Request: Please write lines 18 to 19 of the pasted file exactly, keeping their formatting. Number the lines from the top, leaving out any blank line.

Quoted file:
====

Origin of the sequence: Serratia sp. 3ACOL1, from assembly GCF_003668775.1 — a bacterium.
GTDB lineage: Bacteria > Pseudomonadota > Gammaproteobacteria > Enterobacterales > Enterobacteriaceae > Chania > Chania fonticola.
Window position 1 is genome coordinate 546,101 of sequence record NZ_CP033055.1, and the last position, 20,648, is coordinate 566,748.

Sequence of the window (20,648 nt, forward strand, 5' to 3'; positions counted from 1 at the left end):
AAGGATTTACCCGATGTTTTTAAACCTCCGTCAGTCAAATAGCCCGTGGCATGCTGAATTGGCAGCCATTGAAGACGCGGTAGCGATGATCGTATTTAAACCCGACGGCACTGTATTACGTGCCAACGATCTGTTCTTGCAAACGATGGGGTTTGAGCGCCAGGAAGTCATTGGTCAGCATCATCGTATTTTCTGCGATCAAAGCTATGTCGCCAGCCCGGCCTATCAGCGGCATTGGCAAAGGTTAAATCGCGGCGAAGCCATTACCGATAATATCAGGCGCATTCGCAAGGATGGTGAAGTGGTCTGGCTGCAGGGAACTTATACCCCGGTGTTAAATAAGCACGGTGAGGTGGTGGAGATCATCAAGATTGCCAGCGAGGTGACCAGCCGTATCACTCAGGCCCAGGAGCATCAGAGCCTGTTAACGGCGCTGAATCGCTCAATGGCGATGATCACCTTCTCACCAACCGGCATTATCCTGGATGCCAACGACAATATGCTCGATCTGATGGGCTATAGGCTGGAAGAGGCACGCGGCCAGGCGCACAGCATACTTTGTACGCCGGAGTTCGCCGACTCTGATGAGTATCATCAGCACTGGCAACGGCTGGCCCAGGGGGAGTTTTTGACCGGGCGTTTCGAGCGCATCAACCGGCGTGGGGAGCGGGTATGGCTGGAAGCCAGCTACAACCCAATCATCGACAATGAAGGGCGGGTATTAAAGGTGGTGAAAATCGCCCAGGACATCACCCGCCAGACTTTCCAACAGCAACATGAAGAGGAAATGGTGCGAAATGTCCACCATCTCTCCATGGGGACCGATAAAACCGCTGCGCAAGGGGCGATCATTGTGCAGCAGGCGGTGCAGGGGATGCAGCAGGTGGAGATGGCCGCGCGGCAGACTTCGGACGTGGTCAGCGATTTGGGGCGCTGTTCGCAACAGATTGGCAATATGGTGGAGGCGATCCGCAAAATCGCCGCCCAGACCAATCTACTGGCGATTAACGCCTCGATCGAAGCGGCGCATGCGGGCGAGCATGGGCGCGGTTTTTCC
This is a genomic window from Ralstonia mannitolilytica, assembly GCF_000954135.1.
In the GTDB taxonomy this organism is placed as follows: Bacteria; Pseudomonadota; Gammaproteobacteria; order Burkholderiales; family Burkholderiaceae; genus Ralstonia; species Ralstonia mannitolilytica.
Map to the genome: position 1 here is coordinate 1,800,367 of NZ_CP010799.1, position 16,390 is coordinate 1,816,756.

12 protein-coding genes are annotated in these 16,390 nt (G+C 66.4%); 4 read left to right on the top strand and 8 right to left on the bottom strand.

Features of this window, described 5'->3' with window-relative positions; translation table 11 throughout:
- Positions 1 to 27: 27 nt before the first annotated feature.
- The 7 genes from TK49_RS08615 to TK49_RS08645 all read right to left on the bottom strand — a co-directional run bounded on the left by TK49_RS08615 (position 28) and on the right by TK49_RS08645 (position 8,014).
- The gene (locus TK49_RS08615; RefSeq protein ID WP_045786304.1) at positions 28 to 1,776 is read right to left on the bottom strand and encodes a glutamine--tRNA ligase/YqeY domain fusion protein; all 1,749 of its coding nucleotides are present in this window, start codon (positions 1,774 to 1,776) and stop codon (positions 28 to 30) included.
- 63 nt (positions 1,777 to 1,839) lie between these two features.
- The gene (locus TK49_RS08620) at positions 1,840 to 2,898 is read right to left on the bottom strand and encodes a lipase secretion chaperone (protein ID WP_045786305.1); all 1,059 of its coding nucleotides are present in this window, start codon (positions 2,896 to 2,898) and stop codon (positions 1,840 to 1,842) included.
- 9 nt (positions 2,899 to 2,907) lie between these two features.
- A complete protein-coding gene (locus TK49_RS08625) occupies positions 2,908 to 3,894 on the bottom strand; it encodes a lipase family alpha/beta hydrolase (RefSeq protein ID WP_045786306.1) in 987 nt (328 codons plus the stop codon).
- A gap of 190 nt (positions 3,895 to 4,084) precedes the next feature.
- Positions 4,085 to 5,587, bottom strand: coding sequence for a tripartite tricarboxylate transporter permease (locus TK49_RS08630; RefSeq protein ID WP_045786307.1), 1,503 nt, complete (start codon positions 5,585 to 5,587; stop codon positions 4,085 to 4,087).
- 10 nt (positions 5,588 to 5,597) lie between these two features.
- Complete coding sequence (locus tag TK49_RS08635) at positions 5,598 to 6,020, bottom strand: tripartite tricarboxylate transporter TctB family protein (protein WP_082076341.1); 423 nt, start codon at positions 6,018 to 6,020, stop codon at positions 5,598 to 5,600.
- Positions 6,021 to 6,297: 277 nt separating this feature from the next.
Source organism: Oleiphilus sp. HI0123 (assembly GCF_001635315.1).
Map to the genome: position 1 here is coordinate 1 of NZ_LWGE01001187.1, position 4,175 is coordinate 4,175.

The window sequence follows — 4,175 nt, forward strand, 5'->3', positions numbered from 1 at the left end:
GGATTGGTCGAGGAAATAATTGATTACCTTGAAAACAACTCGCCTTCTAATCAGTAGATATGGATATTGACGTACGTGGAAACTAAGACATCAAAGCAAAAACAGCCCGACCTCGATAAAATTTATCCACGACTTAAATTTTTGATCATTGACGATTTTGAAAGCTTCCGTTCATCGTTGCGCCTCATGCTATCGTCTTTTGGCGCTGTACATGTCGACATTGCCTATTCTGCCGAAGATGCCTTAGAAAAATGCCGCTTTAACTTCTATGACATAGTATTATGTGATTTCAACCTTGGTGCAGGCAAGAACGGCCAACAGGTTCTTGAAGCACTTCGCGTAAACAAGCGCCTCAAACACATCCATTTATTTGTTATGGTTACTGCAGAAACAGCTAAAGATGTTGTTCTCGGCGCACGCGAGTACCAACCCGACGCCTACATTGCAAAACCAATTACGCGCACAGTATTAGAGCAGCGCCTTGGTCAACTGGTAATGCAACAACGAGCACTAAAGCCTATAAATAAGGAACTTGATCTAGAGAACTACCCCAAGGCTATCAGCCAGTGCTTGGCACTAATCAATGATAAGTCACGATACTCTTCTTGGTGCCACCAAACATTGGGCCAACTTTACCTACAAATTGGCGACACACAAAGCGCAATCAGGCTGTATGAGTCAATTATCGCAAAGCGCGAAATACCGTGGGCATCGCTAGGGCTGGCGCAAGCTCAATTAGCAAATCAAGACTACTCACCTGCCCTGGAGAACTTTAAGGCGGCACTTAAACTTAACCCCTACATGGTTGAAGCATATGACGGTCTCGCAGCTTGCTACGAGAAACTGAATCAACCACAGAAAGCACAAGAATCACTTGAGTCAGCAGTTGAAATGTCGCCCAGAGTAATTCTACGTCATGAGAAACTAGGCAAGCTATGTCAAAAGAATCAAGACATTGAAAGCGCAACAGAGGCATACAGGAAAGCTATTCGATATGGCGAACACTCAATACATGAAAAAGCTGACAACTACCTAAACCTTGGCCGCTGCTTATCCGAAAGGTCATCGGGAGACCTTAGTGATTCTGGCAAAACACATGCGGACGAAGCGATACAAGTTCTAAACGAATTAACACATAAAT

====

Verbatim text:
- A gap of 190 nt (positions 3,895 to 4,084) precedes the next feature.
- Positions 4,085 to 5,587, bottom strand: coding sequence for a tripartite tricarboxylate transporter permease (locus TK49_RS08630; RefSeq protein ID WP_045786307.1), 1,503 nt, complete (start codon positions 5,585 to 5,587; stop codon positions 4,085 to 4,087).